Now it’s official. ITU’s Secretary-General, Hamadoun I. Touré, explicitly supports the governments’ plan to hijack the Internet. His article titled “U.N.
The Mo Ibrahim Foundation has published its 2012 facts and figures on African youth titled, “African Youth: Fulfilling the Potential”. It reveals: Africa is the only continent with a significantly growing youth population. In less than three generations, 41% of the world’s youth will be African. By 2035, Africa’s labor force will be larger than China’s. Africa is keen to reap the benefits from this imminent demographic dividend.
John Kay cites interesting Q&A with a Russian planner who visited the United States after the collapse of the Soviet Union: A perhaps apocryphal story tells of a Russian visitor, impressed by the laden shelves in US supermarkets. He asked: “So who is in charge of the supply of bread to New York?” The market economy’s answer – that not only is no one in charge, but it is a criminal offence for anyone to seek that position – is surprising. The essential things like milk, bread and eggs get supplied through obliquity rather than direct central planning. And so has been the Internet, worldwide.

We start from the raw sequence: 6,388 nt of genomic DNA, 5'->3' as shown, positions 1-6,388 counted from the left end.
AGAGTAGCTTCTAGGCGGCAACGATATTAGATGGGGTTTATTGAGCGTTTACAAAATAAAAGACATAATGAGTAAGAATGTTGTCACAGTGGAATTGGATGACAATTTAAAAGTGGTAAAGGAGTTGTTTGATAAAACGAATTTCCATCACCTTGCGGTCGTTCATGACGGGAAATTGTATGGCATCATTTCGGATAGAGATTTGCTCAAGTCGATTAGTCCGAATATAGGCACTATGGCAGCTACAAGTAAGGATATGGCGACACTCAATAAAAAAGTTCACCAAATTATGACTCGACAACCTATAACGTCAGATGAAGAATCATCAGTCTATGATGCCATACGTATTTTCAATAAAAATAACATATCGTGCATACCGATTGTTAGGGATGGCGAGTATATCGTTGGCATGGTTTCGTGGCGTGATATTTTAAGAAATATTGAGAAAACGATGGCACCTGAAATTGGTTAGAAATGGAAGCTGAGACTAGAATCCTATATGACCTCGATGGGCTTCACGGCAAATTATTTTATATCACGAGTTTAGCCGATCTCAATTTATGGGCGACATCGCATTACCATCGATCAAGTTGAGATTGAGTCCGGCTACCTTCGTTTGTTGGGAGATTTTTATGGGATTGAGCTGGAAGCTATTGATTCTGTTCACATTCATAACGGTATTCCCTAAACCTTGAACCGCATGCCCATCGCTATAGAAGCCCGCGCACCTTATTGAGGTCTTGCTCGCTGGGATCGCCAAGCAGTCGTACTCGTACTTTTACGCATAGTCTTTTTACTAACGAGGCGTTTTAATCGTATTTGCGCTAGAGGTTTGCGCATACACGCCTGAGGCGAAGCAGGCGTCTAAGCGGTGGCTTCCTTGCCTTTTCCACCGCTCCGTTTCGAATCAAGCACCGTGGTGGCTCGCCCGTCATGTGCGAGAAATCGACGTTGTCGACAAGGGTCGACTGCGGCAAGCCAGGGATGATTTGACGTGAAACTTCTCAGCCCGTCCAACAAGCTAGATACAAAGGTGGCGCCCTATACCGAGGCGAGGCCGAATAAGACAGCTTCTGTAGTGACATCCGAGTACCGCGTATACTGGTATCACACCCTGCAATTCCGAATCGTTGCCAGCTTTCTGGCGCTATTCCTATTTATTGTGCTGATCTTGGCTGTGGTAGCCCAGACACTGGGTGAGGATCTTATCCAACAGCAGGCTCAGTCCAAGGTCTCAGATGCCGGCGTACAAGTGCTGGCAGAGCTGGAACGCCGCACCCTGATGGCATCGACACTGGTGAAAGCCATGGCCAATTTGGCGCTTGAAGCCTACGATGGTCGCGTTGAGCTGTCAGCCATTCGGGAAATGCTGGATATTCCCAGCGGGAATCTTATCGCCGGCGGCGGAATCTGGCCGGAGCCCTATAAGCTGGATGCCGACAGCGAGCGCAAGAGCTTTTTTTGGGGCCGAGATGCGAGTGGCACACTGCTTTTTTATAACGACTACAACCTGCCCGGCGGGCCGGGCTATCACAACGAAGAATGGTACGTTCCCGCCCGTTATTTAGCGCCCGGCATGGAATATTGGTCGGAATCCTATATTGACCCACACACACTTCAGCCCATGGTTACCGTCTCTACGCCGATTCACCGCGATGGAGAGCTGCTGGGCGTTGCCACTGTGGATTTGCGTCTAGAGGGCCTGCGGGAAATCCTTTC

Analysys Mason has published a report for the Internet Society on what a good thing the Internet is, as it is, not as it might be if undermined by the imposition of telco business models, according to Telecom TV. This report is a sober reminder that the Internet continues to work remarkably well and that its heartbeat is sustained by the very things – openness underpinned by settlement-free peering – that some want to get rid of. The report tackles all of the technical and structural objections to the way the Internet is governed and shows how the technology and the evolving business models have always solved looming crises. For instance, despite fears to the contrary the history of the Internet so far has involved sustainable development as bandwidth demands rise. Telecom TV has further said that this report, commission by the Internet Society and entitled ‘How the Internet continues to sustain growth and innovation’, is a direct and pointed rebuttal to all the talk of data tsunami, unsustainable business models, scissor effects and so on that we’ve had for the last year or two and which have culminated (in a way) in the effort to establish ‘sending network pays’ […]